We're past the halfway mark for the first season, and so far "The Mandalorian" has been entertaining for sure — but not exactly mind-blowing, especially given the hype, the budget and the talent behind it. There has been no secondary storyline in any of the episodes, and the runtime has been a little less than was expected. There have been examples of good writing and examples of lazy writing.
While the idea behind the concept has been solid, "The Mandalorian" all too often feels like a combined exercise of spot-the-Easter-egg for hardcore fans and a weekly advertisement for forthcoming tied-in merchandise from Disney. Added to which, the show is not being shown in true high dynamic range, or HDR.
We all want it — that's a given — and we all want it to be great, but in instances like this, there's a tendency to accept whatever we're given and consider ourselves fortunate, instead of holding Disney accountable to a higher standard, especially when we have to pay for the streaming service to watch it. Moreover, last week's episode was practically a dictionary definition of cliché. Not only did it suffer from having extras staring directly at the camera, but also from stray boom mics wandering into the frame. It might not be immediately obvious, but it was obvious to enough viewers to get them talking about it on Twitter.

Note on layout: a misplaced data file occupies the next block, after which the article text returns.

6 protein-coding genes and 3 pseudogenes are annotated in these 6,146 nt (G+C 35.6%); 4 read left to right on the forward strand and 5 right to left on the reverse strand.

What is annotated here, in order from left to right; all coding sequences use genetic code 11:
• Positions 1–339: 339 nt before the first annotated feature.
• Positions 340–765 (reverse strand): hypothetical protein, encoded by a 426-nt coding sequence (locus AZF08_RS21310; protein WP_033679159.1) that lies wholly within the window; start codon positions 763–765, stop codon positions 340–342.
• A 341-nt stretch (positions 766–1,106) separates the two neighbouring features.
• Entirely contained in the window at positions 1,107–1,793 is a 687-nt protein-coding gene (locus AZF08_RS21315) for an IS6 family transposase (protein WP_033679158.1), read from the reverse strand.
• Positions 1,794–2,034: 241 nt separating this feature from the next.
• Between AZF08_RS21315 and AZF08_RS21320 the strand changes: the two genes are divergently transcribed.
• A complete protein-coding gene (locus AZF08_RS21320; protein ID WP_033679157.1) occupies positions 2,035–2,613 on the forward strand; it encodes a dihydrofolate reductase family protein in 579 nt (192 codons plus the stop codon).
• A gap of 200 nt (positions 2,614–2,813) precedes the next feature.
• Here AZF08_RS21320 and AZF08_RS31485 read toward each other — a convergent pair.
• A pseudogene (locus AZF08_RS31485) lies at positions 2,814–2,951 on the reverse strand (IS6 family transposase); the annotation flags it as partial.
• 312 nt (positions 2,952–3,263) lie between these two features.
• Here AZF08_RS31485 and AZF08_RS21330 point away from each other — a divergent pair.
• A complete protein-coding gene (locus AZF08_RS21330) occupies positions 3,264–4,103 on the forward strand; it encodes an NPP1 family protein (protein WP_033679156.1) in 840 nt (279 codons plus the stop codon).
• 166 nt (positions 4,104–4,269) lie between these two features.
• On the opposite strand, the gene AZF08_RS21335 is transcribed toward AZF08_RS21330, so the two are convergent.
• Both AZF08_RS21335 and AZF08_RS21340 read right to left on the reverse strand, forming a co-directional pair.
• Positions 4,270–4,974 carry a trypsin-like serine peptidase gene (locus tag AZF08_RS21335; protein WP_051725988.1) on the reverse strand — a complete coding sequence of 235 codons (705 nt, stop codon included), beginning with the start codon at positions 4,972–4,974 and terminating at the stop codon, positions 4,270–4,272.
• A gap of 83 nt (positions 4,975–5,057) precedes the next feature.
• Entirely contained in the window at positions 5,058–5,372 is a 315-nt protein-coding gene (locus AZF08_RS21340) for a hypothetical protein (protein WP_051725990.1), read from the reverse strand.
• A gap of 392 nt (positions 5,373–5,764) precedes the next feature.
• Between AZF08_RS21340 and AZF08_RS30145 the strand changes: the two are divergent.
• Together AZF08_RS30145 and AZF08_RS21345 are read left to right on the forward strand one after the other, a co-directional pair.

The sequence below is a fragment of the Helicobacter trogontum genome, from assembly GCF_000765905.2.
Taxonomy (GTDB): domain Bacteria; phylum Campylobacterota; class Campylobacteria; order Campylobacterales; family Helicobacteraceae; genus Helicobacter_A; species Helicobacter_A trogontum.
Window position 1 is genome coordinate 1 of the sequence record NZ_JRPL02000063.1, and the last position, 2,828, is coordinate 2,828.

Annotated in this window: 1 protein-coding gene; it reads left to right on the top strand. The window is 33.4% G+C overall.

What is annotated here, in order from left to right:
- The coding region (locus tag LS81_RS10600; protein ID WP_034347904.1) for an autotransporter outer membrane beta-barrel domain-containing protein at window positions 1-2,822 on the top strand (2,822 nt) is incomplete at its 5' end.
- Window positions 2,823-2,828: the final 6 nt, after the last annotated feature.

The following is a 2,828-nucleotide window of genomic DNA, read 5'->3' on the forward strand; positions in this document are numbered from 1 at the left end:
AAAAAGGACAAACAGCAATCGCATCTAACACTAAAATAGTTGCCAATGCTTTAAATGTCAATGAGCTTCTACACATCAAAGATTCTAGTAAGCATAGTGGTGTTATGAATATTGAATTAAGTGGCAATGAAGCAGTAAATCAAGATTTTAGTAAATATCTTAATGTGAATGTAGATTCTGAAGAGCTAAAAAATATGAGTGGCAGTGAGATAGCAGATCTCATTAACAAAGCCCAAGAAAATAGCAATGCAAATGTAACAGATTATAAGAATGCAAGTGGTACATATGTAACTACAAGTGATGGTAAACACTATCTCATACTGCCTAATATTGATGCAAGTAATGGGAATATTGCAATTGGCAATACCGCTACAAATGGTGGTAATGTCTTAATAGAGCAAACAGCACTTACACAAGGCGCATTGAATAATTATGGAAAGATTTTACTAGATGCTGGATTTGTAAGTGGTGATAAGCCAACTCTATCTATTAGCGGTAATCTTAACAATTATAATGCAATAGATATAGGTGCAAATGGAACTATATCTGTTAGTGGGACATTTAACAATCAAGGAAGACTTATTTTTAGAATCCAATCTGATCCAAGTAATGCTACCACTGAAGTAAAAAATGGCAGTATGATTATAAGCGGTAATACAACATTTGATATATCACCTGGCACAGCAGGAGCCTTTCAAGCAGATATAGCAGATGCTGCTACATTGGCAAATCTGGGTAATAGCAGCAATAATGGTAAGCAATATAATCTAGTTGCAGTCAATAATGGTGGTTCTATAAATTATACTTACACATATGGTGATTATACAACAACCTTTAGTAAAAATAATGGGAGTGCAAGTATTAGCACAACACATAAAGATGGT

This week's episode, titled "The Gunslinger," contains a lot of references to earlier "Star Wars" movies, but we'll get to those later. We pick up the action in space as the Razor Crest is taking fire from an unknown fighter piloted by another bounty hunter who's after the Mandalorian and the Child. His name is Riot Mar and he's played by Rio Hackford — but he's not around for long enough for that to be of any real importance. The fighter looks suspiciously like a Z-95 Headhunter.
Our antihero is getting shot up quite badly, so he pulls a "Maverick," hits the retros and the bandit flies right into the sights of the Razor Crest. And with an extra frame or two of the pilot exploding for good measure, he's disposed of.
The Razor Crest is pretty banged up, though, so the Mandalorian heads to nearby ... Tatooine.